MercoPress, en Español

Montevideo, January 25th 2021 - 17:29 UTC

 

 

Argentina determined to ban double fishing licences

Monday, December 25th 2006 - 20:00 UTC
Full article

A reform of an Argentine law that would force many foreign companies to drop the fishing permits granted to them by the British-controlled Falklands/Malvinas Islands will be passed next April, Congressional sources in Buenos Aires told MercoPress.

"Let there be no doubt, come April we will have a new fishing law that, among other issues, will prevent companies from having fishing licenses from more than one nation and will strongly rise fines for illegal fishers," one of the sources said on condition of anonymity. The bill was passed by the Senate but the Lower House last week introduced some changes and hence it must now go back to the Senate, which will have the final say. Although the bill makes no mention of nationalities or of Malvinas, it would mainly affect many Spanish companies operating in the South Atlantic which have both fishing permits from the Argentine government, and from Malvinas. "The Foreign Ministry asked legislators not to mention Malvinas to avoid further problems with Britain," the source said. In 1982 Argentina and Britain went to war over the Islands that the British call Falklands. The Argentine Congress started considering the new fishing bill after Malvinas authorities last July extended fishing permits to 25 years, thus putting an end to one-year licences. Argentina challenged that decision at the United Nations. The new bill would force companies to have a license from only one nation. One of the sources said: "Of the 15 ships that one of the companies has, 11 are registered in Argentina and four in Malvinas. And that ratio applies to other firms." Spanish firms that currently have permits from both the Argentine and Malvinas governments would have to choose between continuing to catch shrimp, hake and squid in Argentine waters, or Loligo and Illex squid around Malvinas. Spanish companies have by far the largest fishing interests in the South Atlantic. Among them are Pescapuerta, Armadora Pereira, Pescanova, Freiremar and Chymar. Silvia Giusti, the head of the Senate's Agriculture, Cattle and Fishing Committee, said that Spanish firms will chose to fish under Argentine licence only. "Many of the companies have announced that publicly," she said after meeting this month in Buenos Aires with the head of Spain's General Secretariat of Maritime Fisheries Juan Martín Fragueiro and Fisheries Resources Director General Fernando Curcio, Giusti belongs to the Victory Front led by President Néstor Kirchner and which controls both houses of Congress. The bill envisages hiking fines from a current maximum of 30,000 pesos (about 10,000 dollars) to a minimum of five million pesos (about 1.64 million dollars) and a maximum of 10 million pesos (3.3 million dollars). To prevent companies from creating fictitious third firms that could be registered in Malvinas, the bill would force companies to present sworn statements saying that they have no legal or economic links with firms operating in Argentina's Economic Exclusive Zone (EEZ.) The EEZ is the sector comprised between the territorial sea to a distance of 200 nautical miles. The territorial sea extends from the shoreline to a distance of 24 nautical miles. In the wording proposed by the Senate the bill also said that companies should swear to have "no link of whatever kind" with firms operating in Argentina's EEZ. But the Lower House deleted that reference as it considered it "too broad and hence possibly leading to a lack of legal security," once of the sources said. The Lower House also dropped the mention to the EEZ and replaced it by the phrase "waters under jurisdiction of the Argentine Republic." "This is a reference to the territorial sea and is unnecessary as illegal fishers don't fish in Argentina's territorial waters but in the EEZ. However, the Senate will not object to the Lower House's phrasing because it is correct from the legal point of view," the source said. The Lower House did not modify the tougher fining system proposed by the Senate, but it introduced other changes, such as proposing that the law should come in force 360 working days after its publication in the Official Gazette instead of the 180 days proposed by the Senate. Senator Giusti told MercoPress that the committee in March will start considering the modifications introduced by the deputies. "I will do my best so that companies registered in Argentina â€" and particularly a lot of Spanish firms registered in Chubut â€" can safeguard their investments," she said. "We want to protect their activity and the source of jobs they mean for Chubut." "However, we will carefully consider the modifications introduced by the Lower House. For me, the best wording was the one that was proposed by the Senate. For instance, the 360-day term for the law to come in force is excessive." A Congressional source said that initially Argentina's Fishing Under-Secretary Gerardo Nieto was happy with the 180-day term proposed by the Senate. "Perhaps the extension to 360 days could respond to some request from the national government. I don't know whether Nieto has not been pressured," the source said. (MercoPress- Guillermo Háskel)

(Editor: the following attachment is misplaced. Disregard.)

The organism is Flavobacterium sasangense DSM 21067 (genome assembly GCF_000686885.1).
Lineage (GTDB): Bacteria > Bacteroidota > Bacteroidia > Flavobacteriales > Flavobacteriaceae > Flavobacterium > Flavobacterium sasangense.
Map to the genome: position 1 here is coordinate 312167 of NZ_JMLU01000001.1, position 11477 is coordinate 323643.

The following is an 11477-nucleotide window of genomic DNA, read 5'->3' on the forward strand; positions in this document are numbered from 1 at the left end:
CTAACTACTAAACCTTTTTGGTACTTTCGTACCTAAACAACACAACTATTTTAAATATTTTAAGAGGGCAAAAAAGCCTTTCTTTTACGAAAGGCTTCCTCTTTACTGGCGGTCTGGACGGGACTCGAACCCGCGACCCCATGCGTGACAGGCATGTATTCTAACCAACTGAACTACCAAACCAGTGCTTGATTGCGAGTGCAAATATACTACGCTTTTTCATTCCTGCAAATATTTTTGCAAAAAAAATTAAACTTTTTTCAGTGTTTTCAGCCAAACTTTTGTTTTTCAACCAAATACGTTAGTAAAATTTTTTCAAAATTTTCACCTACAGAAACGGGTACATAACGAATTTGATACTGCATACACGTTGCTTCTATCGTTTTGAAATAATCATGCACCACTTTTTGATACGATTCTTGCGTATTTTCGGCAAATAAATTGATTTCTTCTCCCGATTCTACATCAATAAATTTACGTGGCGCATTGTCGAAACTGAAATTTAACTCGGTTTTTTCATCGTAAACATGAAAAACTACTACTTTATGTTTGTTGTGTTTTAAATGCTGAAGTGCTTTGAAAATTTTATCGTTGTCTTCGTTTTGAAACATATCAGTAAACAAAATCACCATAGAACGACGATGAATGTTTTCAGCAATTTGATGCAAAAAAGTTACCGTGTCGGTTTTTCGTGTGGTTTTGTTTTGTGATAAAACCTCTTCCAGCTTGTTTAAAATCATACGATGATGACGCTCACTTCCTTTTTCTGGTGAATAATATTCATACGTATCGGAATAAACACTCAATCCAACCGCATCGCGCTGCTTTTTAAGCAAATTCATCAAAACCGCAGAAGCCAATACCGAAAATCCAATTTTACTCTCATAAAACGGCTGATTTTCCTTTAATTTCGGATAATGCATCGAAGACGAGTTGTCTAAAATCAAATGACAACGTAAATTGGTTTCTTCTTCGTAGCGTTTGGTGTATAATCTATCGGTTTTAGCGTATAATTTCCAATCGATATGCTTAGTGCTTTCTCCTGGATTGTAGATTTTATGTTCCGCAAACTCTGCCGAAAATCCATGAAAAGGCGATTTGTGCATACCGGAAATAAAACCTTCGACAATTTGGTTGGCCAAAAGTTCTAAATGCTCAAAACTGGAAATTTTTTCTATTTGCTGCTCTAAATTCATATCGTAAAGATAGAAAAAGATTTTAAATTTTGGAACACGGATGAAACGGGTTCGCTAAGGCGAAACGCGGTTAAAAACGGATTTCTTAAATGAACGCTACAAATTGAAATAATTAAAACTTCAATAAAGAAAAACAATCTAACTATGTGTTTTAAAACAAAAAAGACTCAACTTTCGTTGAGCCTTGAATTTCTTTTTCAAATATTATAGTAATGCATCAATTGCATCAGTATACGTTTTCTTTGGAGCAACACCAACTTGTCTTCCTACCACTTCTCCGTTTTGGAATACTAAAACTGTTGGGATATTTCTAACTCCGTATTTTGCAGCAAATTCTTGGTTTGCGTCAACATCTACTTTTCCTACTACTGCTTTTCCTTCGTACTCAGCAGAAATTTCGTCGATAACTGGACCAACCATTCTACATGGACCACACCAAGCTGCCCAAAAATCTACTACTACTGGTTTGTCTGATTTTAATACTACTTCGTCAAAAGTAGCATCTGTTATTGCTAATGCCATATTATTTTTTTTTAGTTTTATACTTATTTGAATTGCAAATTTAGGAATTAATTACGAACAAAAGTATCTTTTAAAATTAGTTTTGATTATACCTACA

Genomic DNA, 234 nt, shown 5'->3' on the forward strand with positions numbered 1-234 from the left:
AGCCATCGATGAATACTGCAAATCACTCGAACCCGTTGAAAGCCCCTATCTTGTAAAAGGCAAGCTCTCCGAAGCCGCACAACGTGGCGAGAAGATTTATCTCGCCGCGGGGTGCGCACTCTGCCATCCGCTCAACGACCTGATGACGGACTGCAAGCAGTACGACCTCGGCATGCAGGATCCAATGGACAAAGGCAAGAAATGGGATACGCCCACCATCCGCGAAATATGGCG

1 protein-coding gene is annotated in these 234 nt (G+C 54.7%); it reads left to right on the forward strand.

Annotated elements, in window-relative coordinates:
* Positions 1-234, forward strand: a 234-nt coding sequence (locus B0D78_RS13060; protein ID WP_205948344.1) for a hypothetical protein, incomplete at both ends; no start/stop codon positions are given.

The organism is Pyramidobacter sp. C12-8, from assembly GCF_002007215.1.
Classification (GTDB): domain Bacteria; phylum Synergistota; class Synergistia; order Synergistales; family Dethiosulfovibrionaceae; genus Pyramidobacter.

Categories: Fisheries, Argentina.

Top Comments

Disclaimer & comment rules

Commenting for this story is now closed.
If you have a Facebook account, become a fan and comment on our Facebook Page!